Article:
The XR market is a fairly new one and so is subject to change. The monolithic companies are here to stay for a while but their representation in markets shifts and changes. In June, Oculus announced that it would no longer carry Go. As if in response, Pico announced the addition of new headsets in its G2 4K line – cornering the market on industry 3DoF.
It may not seem like it, but it’s been over two years since Oculus launched the Go. While not the first stand-alone headset, the Go reinvented entry-level VR headsets.
The model was more affordable than just about anything out there but also had more limited memory and controls. The headset came with one controller and allowed three degrees of freedom (3DoF) – users could look around but moving was unnatural and gesture controls were non-existent.
Later that same year, Oculus announced the Quest, which launched last Spring. Quest is still stand-alone but has twice the memory, dual touch controllers, and room tracking for 6DoF experiences. It is also considerably more expensive than the Go.
Quest has been spectacularly successful and the writing was on the wall. Finally, in a June 23 blog post titled “An Update on the Evolution of the Oculus Platform,” Oculus announced,
“The community response [to Quest] has been overwhelmingly positive, and you’ve told us loud and clear that 6DOF feels like the future of VR. That’s why we’re going all-in, and we won’t be shipping any more 3DOF VR products. We’ll end sales of Oculus Go headsets this year as we double down on improving our offerings for Quest and Rift.”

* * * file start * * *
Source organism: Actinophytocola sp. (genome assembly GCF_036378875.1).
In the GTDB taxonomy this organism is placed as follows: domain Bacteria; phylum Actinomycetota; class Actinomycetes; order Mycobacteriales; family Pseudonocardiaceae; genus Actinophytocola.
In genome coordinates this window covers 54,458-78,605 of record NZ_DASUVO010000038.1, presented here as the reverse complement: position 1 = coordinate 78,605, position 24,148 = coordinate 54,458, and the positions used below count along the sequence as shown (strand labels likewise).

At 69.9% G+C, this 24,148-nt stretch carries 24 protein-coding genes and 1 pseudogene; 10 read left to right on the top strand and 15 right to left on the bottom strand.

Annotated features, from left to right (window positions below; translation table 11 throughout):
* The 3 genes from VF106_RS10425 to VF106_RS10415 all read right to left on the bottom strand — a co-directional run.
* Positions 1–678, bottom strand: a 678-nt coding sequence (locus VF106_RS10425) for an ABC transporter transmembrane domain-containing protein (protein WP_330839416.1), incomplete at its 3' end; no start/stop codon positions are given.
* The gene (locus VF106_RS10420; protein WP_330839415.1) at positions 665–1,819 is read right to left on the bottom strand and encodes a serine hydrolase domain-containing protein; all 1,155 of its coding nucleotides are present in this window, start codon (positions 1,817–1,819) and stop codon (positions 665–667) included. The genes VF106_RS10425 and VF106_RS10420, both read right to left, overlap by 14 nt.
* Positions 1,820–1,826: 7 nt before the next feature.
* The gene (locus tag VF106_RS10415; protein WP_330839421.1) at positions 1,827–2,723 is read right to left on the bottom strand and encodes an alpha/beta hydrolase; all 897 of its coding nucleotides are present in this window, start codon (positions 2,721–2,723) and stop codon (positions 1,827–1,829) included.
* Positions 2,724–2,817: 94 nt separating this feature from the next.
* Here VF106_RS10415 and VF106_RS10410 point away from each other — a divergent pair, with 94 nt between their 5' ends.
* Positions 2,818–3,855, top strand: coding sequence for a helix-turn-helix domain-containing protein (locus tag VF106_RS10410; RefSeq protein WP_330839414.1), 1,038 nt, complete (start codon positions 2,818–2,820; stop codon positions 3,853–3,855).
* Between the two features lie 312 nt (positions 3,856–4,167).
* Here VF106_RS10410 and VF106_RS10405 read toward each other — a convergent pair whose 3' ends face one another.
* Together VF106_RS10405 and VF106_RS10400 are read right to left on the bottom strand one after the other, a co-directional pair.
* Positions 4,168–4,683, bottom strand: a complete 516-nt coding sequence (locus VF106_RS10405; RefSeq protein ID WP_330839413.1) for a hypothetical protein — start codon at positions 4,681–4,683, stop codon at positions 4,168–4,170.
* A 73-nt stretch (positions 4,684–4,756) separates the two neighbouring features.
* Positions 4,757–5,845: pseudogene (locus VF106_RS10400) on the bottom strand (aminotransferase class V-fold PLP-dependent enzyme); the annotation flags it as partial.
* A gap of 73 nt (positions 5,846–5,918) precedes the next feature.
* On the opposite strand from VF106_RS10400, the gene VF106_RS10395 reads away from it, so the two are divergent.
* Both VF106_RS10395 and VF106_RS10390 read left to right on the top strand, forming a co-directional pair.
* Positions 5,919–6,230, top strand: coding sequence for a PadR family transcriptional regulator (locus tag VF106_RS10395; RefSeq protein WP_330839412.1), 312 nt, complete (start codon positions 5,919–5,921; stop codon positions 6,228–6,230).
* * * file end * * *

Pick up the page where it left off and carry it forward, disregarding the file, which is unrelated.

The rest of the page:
Oculus has since made good on its promise. The Oculus Go website redirects to you to purchase Quest.
What’s the 3DoF Competition Like?
Rewind to 2017. The (now also discontinued) Pico Goblin hits the shelves. The stand-alone 3DoF headset is a year ahead of Oculus Go but largely flies under the radar in the states. Pico Interactive offers enterprise sales and support in the United States, but not consumer sales and support.
The original Goblin is no longer supported but the second generation of the headset – the G2 – is still in production. In fact, Pico recently announced an expansion of the G2 4K package.
“The new headsets are a result of customer demand for more memory space and improved battery life, and they will join Pico’s top selling G2 4K,” reads a release shared with ARPost. “As Oculus just recently announced it’s discontinuing of the Oculus Go, Pico is the only global company to offer a 3DoF solution for the enterprise.”
Priced at $375, the G2 4K S comes with a serviceable battery capable of running for two to five hours on a charge. It also packs a 128GB memory.
The $499 G2 4K Enterprise has the same memory but comes equipped with an additional SD slot. The headset also has a 16MP RGB camera and is made of an easier-to-clean material.
The End of an Era?
The comments under the Oculus Go announcement show mixed emotions. Many are glad to see 3DoF is on the way out, while others understand that this is a major blow to accessibility of lower-priced, entry-level consumer headsets.
The good news is that an industry that doesn’t need a more advanced solution can still find an affordable option with Pico. And who knows, if Pico keeps reading the room, we might see them roll out consumer sales and support in the states.